How to Plan and Run Multiple Events at One Time

I was chatting with Joe Gugino the other day about his Why Knot Fishing events. He and his team are expanding from a local experience to regional and national.
It’s one thing to be local, but it’s another level when you decide to expand on a national scale. The risk is greater, the cost is higher and you need to tip the scales in your favor.
Working with some of the most well known Fortune 500 & Fortune 1000 brands in the world taught me how to effectively run 30-40 events at the same time in multiple cities.
It can feel chaotic, overwhelming and impossible when you look at the big picture, but if you break it down into these few steps it becomes more plausible very quickly.

  1. Research locations. Where is your target audience? With major brands we have it easy because they have all the market research to tell them where their consumer base is buying. If you don’t have all the tools to pull that data, then it’s important to hire an expert to help you pull that data from your social media. Once you understand where your market is, you can start narrowing down your event locations.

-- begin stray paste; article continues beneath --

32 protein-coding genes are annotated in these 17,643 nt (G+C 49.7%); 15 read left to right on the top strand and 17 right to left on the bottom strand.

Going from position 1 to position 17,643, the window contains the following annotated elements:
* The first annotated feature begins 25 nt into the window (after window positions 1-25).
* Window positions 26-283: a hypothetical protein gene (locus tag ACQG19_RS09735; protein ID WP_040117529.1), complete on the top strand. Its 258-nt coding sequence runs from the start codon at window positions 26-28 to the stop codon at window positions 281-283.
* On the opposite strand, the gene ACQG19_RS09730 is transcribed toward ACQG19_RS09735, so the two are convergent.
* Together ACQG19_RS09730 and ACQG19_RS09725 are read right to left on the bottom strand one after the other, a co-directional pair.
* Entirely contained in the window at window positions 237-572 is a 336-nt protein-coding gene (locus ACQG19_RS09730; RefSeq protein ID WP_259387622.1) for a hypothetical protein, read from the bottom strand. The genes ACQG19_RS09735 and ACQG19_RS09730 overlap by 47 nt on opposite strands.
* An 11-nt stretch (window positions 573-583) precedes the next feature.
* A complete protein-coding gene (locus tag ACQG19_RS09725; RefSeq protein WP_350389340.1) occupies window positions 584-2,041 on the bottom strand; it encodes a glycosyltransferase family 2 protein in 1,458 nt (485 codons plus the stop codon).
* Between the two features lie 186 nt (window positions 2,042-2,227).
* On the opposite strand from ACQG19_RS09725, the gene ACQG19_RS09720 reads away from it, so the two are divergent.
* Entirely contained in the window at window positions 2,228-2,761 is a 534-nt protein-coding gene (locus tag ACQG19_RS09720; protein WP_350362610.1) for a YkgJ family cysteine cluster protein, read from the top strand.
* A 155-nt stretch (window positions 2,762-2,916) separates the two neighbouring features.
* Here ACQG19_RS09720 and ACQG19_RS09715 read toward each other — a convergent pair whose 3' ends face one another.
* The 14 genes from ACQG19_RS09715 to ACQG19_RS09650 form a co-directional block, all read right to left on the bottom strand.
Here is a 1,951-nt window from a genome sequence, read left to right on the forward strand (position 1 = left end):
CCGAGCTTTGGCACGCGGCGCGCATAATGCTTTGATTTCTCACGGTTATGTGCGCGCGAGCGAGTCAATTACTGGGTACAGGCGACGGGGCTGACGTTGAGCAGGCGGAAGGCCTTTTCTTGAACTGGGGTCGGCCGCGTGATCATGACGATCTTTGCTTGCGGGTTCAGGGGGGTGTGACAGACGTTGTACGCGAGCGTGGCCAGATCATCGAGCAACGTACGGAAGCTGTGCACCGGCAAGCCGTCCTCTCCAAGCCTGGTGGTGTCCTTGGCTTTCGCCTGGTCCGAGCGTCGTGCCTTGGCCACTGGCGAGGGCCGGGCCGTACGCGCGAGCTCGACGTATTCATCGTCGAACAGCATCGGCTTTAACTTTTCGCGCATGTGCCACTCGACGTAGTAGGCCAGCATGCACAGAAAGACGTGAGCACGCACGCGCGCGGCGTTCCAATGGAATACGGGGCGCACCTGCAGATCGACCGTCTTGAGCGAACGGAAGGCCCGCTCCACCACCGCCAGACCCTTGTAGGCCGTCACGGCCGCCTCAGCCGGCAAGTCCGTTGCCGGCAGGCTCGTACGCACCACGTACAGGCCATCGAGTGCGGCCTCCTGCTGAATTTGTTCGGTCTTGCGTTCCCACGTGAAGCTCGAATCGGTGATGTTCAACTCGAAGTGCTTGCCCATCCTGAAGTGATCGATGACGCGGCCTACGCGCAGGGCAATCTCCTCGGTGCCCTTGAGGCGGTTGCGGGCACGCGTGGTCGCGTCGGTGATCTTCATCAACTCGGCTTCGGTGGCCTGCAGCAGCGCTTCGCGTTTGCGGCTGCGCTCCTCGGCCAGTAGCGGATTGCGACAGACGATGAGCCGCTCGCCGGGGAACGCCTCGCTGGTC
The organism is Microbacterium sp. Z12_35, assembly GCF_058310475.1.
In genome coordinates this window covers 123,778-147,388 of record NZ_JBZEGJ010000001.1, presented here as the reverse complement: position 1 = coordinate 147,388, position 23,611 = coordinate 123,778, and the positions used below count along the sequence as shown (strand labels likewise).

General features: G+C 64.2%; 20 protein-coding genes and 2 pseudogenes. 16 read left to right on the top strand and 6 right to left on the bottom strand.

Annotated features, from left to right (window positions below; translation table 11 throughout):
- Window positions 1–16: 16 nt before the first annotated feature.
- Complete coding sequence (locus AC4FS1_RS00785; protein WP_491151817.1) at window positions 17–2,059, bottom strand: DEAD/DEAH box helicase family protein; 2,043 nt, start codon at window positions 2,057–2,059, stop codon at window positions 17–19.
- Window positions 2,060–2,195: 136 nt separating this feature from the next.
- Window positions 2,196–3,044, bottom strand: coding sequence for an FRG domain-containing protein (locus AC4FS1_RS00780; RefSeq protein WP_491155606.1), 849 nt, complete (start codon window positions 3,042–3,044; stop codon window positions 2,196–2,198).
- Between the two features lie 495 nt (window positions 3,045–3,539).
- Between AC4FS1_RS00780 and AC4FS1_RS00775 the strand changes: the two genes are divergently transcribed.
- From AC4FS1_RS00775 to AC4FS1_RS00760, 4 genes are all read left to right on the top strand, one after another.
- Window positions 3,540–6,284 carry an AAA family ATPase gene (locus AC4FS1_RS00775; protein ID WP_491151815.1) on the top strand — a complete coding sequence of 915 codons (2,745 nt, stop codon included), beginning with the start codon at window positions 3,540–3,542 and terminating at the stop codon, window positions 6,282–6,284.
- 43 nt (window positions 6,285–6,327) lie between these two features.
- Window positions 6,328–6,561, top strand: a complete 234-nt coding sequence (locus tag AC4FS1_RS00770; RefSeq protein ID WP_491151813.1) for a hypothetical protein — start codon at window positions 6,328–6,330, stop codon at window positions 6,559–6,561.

2. Hire a competent team. You need to have boots on the ground to manage everything onsite because you won’t be able to be in 5,10,20 or 40 places at one time. Your team on the ground is your eyes and ears. They have your express authority during the entire event activation.
  3. Create consistency throughout all of your events. Your branding, messaging, staff training, event logistics, everything needs to be the same across the board. Discrepancies can cause issues with your brand messaging and your overall results.
  4. Set up your SOP’s. Your standard operating procedures can be as simple as a training manual for your staff. It needs to be a guide of “What happens if” or “If this happens, do that”. You need to be prepared for any variety of issues.
  5. Track everything. Create a system that tracks each location, shipper/receiver details, team/staff details, and any other relevant information to help you manage everything smoothly.
  6. Have contingency plans. Always have a backup. No matter how well prepared you are and no matter how good of a planner or organizer you are, something always goes wrong. So, if you know that going in, you can think about what could possibly go wrong and plan your backup plans accordingly.

These are your foundational functions of planning multiple events at the same time and will help you create successful events that can be repeated and replicated from location to location. 
Are you ready to plan your next event? Or events? Book a 30 minute call here to discuss your vision.

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